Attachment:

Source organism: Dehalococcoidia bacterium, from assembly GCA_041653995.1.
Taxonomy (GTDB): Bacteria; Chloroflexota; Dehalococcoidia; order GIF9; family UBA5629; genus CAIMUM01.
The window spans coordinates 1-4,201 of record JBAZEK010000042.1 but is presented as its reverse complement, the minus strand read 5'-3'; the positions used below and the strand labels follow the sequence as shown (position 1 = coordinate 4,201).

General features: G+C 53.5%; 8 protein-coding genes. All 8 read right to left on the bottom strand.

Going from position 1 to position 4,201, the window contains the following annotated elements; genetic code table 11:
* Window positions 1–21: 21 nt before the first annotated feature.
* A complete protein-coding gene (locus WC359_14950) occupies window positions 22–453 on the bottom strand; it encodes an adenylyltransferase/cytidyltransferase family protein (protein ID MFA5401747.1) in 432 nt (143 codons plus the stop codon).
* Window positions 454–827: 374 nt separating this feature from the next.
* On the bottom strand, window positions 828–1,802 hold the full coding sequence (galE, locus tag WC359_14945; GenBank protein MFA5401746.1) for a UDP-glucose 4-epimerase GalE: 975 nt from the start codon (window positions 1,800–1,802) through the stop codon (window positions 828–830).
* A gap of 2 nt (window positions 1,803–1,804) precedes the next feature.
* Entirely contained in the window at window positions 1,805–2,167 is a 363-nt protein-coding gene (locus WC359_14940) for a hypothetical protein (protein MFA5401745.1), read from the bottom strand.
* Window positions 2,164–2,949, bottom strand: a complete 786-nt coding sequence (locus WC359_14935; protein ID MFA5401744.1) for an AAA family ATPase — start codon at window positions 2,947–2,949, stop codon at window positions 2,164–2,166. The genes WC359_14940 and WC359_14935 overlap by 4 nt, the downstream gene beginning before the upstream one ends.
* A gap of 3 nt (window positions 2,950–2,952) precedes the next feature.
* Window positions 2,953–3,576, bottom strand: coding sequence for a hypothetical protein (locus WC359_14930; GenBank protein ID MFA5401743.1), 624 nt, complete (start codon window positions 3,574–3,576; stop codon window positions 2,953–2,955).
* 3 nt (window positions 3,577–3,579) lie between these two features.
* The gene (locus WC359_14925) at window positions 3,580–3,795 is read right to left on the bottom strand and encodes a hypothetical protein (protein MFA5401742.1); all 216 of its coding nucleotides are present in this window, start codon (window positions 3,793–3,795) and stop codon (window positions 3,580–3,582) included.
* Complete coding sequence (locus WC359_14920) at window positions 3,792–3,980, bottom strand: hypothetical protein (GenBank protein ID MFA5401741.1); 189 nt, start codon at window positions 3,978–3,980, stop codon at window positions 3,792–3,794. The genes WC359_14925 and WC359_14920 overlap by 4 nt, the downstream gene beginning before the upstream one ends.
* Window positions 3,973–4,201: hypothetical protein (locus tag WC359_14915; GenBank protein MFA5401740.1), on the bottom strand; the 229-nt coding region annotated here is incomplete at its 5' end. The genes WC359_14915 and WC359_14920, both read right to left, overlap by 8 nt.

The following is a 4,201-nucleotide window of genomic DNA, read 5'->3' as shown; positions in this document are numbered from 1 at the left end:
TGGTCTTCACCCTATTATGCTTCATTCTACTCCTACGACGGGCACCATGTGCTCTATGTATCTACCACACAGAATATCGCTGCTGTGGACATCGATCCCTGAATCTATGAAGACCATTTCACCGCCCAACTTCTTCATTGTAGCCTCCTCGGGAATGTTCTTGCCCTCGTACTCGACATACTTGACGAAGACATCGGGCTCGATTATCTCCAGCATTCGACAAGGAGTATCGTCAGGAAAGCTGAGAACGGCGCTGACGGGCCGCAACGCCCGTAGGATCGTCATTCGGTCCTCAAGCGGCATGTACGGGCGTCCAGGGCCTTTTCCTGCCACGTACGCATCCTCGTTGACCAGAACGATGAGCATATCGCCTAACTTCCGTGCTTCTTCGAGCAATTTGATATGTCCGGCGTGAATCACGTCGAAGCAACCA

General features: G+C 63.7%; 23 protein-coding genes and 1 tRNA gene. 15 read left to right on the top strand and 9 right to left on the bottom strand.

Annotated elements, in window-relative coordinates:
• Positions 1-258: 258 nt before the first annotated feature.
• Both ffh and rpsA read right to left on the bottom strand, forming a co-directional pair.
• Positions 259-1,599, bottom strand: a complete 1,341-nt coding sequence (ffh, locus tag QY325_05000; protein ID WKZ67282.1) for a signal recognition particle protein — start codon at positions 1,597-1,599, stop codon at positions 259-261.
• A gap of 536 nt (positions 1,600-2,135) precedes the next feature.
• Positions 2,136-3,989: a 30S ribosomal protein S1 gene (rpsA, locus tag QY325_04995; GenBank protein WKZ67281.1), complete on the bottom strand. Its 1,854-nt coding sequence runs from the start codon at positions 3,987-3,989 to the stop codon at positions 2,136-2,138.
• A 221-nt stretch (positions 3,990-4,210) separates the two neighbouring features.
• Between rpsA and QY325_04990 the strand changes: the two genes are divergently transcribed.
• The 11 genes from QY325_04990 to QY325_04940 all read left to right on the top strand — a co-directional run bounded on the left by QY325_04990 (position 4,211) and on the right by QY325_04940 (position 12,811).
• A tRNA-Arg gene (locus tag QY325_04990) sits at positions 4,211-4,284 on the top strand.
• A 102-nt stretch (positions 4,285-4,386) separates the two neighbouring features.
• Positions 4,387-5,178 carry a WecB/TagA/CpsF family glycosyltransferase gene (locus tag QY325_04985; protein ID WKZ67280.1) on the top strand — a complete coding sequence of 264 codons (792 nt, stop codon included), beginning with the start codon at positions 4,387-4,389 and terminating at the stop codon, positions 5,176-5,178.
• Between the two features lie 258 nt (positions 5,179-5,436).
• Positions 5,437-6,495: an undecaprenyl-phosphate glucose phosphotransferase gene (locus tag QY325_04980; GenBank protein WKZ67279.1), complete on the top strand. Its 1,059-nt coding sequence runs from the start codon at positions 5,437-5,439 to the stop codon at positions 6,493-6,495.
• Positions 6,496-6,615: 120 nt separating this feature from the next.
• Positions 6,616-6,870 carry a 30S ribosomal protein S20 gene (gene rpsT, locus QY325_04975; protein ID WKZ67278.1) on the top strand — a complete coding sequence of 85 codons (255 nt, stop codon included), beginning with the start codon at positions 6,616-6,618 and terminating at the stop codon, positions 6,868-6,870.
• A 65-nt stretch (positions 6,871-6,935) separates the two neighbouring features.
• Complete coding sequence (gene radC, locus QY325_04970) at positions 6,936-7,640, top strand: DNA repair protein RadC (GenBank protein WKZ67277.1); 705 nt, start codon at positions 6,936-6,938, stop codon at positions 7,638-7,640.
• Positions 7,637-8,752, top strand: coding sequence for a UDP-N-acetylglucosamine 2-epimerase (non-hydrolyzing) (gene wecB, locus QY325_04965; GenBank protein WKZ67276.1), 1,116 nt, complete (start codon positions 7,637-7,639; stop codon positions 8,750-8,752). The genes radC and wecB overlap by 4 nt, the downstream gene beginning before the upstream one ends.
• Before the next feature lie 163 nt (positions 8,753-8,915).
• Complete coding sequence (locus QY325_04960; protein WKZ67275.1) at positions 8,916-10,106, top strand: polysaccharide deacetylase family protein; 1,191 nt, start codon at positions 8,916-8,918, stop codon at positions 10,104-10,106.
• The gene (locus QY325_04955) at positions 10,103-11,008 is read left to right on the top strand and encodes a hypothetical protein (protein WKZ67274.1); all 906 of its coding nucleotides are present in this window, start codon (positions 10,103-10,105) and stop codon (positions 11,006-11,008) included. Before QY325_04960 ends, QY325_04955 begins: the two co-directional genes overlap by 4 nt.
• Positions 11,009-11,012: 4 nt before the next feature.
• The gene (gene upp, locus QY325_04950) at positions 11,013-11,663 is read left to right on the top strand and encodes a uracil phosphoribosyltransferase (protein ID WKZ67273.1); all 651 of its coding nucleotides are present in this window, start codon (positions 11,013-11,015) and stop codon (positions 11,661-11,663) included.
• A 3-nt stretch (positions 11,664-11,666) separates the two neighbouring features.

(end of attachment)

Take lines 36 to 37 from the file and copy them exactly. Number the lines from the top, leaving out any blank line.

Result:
• Positions 6,496-6,615: 120 nt separating this feature from the next.
• Positions 6,616-6,870 carry a 30S ribosomal protein S20 gene (gene rpsT, locus QY325_04975; protein ID WKZ67278.1) on the top strand — a complete coding sequence of 85 codons (255 nt, stop codon included), beginning with the start codon at positions 6,616-6,618 and terminating at the stop codon, positions 6,868-6,870.